"Do they sell books?"
Translation:Vendent-elles des livres ?
A lot of these answers are very formal using inversion. Most young french use "Est-ce que". So for this sentence inversion is not necessary. One can say "Est-ce qu'ils vendent des livres".
Les and des always give me trouble as it's not always as simple as 'des' meaning 'some'. I generally think of it as 'des' = some of a group and 'les' = all of a group but I think that's too vague to use in this example.
The best way I can describe it is that 'des' can mean 'any' as well as 'some'. So this sentence is essentially asking if a shop sells 'any' books and not a general assessment of books. So to put books in the definite article would be something like 'Les livres sont bons'
Perhaps this may help explain it a little better: "The plural indefinite article, des, is used when referring to more than a single entity. It is not used, however, when general statements are made about a group - statements that are meant to refer to all the entities that make up that group. This is the role of the definite article as we shall soon see." http://www.languageguide.org/french/grammar/articles/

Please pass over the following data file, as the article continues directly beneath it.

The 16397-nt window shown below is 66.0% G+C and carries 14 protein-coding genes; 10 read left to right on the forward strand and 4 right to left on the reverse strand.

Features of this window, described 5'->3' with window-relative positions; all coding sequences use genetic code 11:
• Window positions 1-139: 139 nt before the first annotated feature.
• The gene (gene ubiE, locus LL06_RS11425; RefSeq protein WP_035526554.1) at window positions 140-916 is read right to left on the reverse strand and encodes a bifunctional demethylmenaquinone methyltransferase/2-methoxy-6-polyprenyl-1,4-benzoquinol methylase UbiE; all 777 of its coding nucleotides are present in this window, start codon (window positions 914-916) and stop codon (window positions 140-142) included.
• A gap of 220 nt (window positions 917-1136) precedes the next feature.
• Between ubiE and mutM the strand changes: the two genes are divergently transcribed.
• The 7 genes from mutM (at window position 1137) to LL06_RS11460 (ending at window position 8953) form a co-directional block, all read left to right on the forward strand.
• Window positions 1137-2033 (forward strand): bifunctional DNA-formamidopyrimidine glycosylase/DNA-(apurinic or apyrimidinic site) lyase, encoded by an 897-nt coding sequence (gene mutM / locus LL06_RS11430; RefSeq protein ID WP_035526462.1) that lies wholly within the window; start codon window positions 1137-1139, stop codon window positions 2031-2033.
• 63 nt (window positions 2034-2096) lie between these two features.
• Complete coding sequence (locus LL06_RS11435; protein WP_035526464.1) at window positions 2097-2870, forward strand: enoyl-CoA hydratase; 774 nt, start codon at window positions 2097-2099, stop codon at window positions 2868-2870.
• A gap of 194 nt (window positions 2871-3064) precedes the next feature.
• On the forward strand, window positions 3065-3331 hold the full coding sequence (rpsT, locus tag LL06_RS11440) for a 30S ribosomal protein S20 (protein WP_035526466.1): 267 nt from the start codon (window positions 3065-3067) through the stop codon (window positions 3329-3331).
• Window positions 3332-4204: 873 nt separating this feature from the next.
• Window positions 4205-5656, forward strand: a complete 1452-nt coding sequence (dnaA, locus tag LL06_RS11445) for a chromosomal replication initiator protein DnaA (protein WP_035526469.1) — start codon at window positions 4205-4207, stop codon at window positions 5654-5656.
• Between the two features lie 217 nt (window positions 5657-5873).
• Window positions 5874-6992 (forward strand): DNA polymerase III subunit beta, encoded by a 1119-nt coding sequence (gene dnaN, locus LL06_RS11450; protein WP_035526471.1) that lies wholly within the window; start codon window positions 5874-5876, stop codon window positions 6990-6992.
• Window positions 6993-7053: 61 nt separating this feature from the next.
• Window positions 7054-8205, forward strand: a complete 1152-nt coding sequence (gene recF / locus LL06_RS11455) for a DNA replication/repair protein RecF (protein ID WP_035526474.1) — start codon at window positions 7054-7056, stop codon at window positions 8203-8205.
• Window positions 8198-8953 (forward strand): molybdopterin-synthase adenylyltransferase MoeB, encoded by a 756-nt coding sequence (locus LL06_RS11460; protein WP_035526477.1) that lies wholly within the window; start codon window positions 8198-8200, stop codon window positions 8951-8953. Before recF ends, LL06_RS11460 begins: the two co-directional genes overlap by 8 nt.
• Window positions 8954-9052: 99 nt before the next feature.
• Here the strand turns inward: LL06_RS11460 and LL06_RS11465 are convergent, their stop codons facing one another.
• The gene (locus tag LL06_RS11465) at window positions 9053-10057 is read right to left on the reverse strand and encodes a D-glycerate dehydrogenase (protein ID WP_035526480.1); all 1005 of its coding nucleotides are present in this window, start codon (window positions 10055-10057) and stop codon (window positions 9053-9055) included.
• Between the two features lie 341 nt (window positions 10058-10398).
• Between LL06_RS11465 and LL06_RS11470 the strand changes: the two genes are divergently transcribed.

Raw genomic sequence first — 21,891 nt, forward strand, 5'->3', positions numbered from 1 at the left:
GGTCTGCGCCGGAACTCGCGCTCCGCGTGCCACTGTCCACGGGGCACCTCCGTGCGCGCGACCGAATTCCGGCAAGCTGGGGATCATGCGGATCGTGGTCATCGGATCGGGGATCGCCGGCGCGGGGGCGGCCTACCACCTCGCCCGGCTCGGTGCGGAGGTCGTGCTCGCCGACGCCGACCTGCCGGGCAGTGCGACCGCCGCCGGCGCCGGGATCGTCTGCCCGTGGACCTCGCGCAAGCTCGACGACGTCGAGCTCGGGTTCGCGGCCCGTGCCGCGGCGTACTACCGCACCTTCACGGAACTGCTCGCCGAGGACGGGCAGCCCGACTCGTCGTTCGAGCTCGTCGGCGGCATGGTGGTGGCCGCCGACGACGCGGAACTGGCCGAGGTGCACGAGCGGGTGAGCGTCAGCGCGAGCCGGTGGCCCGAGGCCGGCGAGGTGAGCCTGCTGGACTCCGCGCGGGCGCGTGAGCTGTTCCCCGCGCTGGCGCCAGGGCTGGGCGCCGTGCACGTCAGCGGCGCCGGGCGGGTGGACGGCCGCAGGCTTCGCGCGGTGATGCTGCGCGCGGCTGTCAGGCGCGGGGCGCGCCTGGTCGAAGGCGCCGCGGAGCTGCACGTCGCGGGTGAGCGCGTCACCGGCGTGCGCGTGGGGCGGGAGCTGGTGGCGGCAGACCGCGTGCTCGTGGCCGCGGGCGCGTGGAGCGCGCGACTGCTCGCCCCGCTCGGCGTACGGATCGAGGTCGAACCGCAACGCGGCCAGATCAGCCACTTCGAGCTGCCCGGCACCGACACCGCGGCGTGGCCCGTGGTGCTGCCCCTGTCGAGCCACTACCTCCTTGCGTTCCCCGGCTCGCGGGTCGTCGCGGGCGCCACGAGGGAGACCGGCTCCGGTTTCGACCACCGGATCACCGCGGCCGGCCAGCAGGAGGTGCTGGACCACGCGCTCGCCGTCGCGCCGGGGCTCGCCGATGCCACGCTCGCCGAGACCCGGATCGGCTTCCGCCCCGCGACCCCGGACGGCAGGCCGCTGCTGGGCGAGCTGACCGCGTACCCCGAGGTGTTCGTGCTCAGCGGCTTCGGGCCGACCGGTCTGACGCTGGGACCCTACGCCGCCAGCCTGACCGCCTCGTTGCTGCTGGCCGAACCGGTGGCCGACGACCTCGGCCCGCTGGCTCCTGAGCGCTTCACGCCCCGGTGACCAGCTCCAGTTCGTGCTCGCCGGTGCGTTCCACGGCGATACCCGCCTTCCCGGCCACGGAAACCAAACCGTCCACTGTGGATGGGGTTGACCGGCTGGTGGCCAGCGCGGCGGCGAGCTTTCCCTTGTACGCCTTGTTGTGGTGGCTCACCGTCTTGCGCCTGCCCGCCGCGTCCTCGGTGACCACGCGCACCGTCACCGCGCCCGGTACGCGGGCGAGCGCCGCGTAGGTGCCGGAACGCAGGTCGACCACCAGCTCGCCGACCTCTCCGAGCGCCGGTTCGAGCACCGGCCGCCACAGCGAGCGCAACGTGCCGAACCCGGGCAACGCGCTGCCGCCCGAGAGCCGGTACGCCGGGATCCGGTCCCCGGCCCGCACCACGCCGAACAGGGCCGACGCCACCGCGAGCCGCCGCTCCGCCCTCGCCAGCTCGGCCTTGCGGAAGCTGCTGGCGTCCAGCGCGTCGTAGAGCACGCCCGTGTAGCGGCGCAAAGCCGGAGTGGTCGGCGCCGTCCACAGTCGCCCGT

Being a native English speaker the difference between the use of articles in French and English confuses the hell out of me.
I hope my examples/explanations aren't wrong but at least the link I provided may help.
Because les is an equivalent of 'the' in French. In this sentence 'the books' isn't specified. It's just 'books'. So it can be any book. Thus we use 'des', not 'les'.
That wording usage relative of "the" to chocolate means more the collective held belief relative to an object. It's saying sort of ... I like all of the collective chocolate of the world. That usage would be incorrect here as they wouldn't be selling every book in existence.
"Des" is the plural of "un/une". "Du" in the sense you are thinking of it is a partitive article and may also be translated as "some", though it is often omitted in English.
Because the "they" in "do they sell books" might be a group of women. "Elles" means "they" (i.e. the people selling the books).
Would "vend-on des livres?" work for this? Obviously, it doesn't in certain contexts, but the way "on" is sometimes used made me wonder...
Not really, because "on" in French is meant as including you too, so you would understand this as "we".
That's not correct, "on" can mean some indefinite person or persons: "On m'a dit ça" = They (someone) told me that.
You are right, although the way the question is phrased here makes me think you know who 'they' are. With a bit more uncertainty, it would work fine: 'Do they sell books on the internet?' = "Vend-on des livres sur internet ?"
It would not in this specific context. "Vend-on des livres" is something you might ask to your boss if you are working in a shop, the "on" here includes yourself so it's "are we (as a company) selling books ?"
Because nouns always take articles in French, "they sell books" = "ils vendent des livres". You can't have it without "des".
Because you already have the inversion in "est-ce que", so you don't do it again in the second part of the sentence: Est-ce qu'ils vendent des livres?